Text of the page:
And some businesses are getting great results by making the workplace fun.
Arguably the 'funnest' place to work, internet company Google gives staff access to a masseur and a library with actual books - a novel idea for a workforce who have probably never flicked the page on a real book thanks to the internet world they've created.
Google's Johnny Luu says employees are lavished with perks and privileges, such as the freedom to work where you like, when you like.More stories from Today Tonight
"Everyone has a laptop, so that allows them to move away from desks, be unchained from their desks if they like, and kind of use a lot of the different spaces as well," Luu said.
"I think it's about providing a flexible workplace."
According to Luu, at Google "people are in charge of their own work schedule ... and that's when you have the happiest employees and the best work comes from that."
Luu says lazy employees aren't a problem at the tech giant because the staff are "self-motivated people who are passionate about their work."
He might sound like a preacher from a cult, but it's hard to argue with him. Google is one of the most successful companies on the planet, and their 'anything goes' culture seems to be working and catching on with other employers.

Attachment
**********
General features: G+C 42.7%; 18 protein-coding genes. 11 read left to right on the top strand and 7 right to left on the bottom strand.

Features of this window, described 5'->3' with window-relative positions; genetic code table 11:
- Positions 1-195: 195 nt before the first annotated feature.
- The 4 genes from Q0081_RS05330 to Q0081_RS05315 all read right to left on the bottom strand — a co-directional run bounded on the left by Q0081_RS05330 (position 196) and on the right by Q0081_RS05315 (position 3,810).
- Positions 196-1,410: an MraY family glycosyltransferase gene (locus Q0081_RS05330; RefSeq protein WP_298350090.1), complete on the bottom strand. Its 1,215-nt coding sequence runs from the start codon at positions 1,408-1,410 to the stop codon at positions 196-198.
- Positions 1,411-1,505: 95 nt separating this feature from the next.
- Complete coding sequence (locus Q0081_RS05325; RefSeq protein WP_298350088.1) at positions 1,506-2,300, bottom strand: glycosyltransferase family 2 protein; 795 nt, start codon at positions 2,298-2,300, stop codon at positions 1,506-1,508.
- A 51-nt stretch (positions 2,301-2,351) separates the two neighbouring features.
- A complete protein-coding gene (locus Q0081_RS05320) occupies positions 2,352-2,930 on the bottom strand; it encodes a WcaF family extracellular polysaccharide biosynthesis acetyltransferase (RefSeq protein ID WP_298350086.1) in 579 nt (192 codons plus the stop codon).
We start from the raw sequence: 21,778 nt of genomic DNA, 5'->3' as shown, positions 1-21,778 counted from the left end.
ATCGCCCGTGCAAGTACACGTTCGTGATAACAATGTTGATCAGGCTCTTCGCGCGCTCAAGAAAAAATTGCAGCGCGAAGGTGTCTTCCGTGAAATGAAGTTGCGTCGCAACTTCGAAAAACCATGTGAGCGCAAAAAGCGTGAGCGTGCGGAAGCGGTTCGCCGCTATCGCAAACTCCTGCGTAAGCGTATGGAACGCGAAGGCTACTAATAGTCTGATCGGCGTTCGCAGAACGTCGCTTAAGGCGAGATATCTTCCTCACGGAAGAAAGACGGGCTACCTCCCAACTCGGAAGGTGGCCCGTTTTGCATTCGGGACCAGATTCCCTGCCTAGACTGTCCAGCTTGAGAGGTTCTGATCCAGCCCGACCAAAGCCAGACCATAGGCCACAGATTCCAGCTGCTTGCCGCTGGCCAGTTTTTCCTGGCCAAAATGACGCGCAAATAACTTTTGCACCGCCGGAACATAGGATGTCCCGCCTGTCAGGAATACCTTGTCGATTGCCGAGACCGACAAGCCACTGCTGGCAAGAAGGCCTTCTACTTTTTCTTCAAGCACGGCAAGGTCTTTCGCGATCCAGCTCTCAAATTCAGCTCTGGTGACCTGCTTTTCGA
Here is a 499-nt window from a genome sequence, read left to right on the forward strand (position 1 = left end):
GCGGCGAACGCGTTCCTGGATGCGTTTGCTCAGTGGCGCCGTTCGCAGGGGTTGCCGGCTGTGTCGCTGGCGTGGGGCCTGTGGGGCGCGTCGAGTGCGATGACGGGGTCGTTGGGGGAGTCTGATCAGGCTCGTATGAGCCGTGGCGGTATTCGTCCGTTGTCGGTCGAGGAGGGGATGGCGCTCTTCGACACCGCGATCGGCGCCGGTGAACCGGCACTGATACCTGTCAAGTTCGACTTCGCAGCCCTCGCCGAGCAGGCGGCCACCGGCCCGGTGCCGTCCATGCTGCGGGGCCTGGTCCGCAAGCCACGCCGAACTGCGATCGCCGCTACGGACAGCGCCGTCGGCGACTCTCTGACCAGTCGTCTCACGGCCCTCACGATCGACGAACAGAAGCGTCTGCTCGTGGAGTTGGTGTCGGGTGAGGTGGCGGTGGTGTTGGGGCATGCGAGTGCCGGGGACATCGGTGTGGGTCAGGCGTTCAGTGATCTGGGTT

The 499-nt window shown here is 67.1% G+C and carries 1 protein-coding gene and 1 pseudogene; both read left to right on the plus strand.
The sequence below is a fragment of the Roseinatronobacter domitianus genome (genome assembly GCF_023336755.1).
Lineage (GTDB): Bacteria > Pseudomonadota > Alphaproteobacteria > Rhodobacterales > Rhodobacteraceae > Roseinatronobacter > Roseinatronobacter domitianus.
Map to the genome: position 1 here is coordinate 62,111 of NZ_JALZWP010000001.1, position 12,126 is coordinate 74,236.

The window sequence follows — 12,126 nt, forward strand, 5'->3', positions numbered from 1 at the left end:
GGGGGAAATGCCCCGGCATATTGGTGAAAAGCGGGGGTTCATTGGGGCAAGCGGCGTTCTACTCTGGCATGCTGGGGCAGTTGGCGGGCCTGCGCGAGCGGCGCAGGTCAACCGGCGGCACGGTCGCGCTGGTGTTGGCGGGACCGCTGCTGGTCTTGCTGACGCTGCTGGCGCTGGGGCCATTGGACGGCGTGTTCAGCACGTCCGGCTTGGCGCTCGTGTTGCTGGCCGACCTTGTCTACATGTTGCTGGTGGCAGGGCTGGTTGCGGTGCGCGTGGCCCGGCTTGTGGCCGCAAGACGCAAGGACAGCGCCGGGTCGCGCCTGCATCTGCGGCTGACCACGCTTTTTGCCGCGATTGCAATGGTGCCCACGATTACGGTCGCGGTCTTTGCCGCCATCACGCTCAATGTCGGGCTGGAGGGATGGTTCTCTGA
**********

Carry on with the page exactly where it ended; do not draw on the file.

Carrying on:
Stefan the hairdresses gave some of his workers a car as a Christmas bonus to thank them for their service, and Kennards Hire shared a $3 million bonus amongst its staff.
Di Bella coffee staff received overseas trips and more cars as a big thank you, while Kellogg's rewards staff by sending them home at 1pm on Fridays.
Michelle Bakar from Kellogg's explains that "we surveyed our team members around three or four years ago and asked them what will make you happier at work."
They all said it was more time away from it. It's a no-brainer, but what's surprising is that Kellogg's granted that request with a four and a half day week, and Michelle Bakar says it has improved the bottom line.
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